Butte Glenn Medical Society

Prescriber’s Portal

Check out this 60-second PSA for healthcare providers that features two patients beginning opioid therapy by the CDC. Prescription opioids can be prescribed by doctors to treat moderate to severe pain, but can also have serious risks and side effects. Refer to the CDC Guideline for Prescribing Opioids for Chronic Pain to minimize patient risk.

Visit the California Opioid Overdose Surveillance Dashboard and learn about statewide and geographically-specific non-fatal and fatal opioid-involved overdose and opioid prescription data.


  • Butte County
  • Center for Disease Control and Prevention
    • Guidelines Factsheet
    • CDC Prescribing Guidelines
    • More resources from CDC
      • Applying CDC’s Guideline for Prescribing Opioids: An Online Training Series for Healthcare Providers
      • Calculating Total Daily Dose: Higher dosages of opioids are associated with higher risk of overdose and death—even relatively low dosages (20-50 morphine milligram equivalents (MME) per day) increase risk. Higher dosages haven’t been shown to reduce pain over the long term. One randomized trial found no difference in pain or function between a more liberal opioid dose escalation strategy (with average final dosage 52 MME) and maintenance of current dosage (average final dosage 40 MME).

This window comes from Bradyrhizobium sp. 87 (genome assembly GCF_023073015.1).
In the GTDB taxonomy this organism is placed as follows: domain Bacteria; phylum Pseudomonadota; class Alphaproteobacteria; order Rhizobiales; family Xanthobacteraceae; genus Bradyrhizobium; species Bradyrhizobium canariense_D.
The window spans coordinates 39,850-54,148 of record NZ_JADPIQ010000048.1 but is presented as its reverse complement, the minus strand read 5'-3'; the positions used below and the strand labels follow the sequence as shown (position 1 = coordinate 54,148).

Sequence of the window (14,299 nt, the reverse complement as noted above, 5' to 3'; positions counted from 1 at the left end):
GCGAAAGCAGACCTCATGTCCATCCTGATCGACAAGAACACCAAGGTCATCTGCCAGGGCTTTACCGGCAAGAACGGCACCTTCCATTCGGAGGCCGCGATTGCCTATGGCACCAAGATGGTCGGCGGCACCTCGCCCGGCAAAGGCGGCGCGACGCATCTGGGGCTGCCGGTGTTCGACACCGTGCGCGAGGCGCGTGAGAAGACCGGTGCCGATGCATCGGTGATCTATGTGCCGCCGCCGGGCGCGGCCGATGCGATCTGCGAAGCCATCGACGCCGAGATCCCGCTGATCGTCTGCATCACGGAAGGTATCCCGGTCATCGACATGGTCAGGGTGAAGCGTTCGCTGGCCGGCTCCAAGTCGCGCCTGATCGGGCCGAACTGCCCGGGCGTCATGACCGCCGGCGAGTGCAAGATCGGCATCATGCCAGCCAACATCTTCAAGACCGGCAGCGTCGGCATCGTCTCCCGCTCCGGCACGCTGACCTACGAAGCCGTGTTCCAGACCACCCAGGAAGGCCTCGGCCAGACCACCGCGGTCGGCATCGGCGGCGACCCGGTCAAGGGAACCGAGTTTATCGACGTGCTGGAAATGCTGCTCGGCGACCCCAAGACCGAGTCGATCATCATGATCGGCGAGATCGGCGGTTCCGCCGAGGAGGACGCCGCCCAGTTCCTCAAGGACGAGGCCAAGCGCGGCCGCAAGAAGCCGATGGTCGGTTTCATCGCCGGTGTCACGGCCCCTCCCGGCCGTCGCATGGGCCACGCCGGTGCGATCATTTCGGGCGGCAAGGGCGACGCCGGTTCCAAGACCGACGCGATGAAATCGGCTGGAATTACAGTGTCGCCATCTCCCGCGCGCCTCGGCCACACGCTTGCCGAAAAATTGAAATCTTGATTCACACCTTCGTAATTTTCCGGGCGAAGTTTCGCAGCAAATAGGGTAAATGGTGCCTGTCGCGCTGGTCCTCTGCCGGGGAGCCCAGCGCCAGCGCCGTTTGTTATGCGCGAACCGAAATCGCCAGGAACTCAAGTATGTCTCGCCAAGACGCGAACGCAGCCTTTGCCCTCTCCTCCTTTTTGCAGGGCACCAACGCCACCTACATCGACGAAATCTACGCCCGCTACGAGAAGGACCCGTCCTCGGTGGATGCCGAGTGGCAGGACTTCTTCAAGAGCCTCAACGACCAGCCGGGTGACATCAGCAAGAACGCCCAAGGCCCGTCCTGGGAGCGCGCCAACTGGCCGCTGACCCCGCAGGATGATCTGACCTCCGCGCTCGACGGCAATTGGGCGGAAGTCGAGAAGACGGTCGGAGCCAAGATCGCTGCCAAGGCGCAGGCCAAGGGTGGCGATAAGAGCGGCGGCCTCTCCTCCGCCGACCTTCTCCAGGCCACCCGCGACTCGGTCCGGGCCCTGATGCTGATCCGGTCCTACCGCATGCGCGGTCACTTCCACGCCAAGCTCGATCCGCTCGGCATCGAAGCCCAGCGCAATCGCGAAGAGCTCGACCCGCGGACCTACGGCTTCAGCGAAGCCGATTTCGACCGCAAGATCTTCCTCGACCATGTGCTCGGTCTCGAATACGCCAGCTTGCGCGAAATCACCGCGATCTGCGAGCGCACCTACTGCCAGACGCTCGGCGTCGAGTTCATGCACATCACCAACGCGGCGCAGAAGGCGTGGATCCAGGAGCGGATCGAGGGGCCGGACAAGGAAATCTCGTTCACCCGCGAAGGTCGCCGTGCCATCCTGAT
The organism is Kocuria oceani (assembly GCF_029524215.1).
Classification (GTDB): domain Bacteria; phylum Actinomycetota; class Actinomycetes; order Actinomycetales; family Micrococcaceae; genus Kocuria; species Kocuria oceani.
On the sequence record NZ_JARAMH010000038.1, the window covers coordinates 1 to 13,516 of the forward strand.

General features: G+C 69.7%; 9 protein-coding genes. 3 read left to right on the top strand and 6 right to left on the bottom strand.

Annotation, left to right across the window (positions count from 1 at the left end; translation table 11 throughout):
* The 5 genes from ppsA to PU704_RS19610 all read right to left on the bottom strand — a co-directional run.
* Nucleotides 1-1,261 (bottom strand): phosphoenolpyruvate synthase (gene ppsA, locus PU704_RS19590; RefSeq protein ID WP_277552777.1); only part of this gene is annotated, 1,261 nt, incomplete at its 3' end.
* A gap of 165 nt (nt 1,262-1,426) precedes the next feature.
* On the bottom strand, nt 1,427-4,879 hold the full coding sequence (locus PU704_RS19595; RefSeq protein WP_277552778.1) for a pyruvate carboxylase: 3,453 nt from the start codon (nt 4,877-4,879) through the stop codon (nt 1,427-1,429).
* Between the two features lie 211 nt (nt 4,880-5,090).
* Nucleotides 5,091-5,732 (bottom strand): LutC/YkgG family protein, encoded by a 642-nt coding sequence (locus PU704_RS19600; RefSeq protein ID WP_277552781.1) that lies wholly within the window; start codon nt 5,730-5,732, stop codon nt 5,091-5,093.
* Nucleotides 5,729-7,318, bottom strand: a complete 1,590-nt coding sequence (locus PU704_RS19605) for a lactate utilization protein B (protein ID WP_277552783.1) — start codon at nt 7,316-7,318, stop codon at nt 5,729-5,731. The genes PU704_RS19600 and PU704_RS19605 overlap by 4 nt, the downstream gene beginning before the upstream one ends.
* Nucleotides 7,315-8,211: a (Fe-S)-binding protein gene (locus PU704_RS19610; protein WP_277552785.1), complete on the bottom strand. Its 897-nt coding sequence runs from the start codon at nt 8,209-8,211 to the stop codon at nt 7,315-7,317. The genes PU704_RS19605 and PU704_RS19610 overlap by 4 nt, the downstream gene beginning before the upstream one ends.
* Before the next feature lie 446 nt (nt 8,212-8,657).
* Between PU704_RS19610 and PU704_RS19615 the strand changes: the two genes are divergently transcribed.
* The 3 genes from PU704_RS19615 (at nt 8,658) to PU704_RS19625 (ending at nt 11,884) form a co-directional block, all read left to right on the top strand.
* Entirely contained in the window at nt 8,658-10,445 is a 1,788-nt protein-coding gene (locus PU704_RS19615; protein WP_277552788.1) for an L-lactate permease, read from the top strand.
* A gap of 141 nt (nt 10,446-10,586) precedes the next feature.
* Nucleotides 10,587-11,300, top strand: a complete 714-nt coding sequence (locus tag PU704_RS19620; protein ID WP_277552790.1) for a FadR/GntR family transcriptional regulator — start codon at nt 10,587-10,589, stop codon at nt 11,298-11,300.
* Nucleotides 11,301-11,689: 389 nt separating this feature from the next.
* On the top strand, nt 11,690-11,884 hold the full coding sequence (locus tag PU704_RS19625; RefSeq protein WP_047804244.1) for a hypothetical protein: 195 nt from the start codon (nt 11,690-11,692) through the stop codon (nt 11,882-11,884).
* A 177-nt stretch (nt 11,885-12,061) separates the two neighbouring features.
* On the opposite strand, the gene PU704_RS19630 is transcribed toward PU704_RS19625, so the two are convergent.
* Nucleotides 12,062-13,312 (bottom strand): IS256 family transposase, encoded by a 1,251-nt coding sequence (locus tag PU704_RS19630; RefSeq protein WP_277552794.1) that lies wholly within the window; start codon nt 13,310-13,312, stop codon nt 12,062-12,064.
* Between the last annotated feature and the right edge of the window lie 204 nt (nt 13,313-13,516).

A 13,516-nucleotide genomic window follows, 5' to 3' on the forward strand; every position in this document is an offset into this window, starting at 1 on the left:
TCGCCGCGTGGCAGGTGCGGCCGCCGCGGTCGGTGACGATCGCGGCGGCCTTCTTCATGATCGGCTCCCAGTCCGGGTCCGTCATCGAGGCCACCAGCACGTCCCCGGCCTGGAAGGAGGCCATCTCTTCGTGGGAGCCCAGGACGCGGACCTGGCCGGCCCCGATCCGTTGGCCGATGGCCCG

• Pocket Guide: Tapering Opioids for Chronic Pain: Follow up regularly with patients to determine whether opioids are meeting treatment goals and whether opioids can be reduced to lower dosage or discontinued.
  • State of California Guidelines
  • Comparison of California vs CDC guidelines



AB 2760/ Woods Law: Naloxone Prescribing

Prescribers are required to offer naloxone when: prescribing 90 or greater MMEs; co-prescribing opioids and benzodiazepines; and conditions with high risk for overdose exist. Previously, offering a prescription for naloxone was “recommended” to high-risk patients. In addition, prescribers are now required to provide overdose and naloxone education to at risk patients such as those with a history of previous overdose or other substance use disorders.


AB 2487: Medication Assisted Treatment Access

Allows physicians to choose a continuing education course on opioid-dependent patient treatment and management instead of a course on pain management and the treatment of terminally ill and dying patients, which is a requirements of medical licensure in CA

SB 212: Prescription Drug and Sharps Take Back

Requires manufacturers and/or distributors of prescription drugs and sharps to develop and implement statewide take back programs. This law will allow for more medication and sharp disposal kiosks and bins all across California; however, it will take around 3 years for the program to become active.


Medication treatment for opioid use disorder in a variety of settings: This guide offers quick, targeted information on how to get started offering OUD treatment medications and other recovery support services in your practice; including emergency medicine settings, FQHC settings, inpatient hospital settings, pediatric settings, and in primary care settings.

Information for Health Professionals in Related Fields




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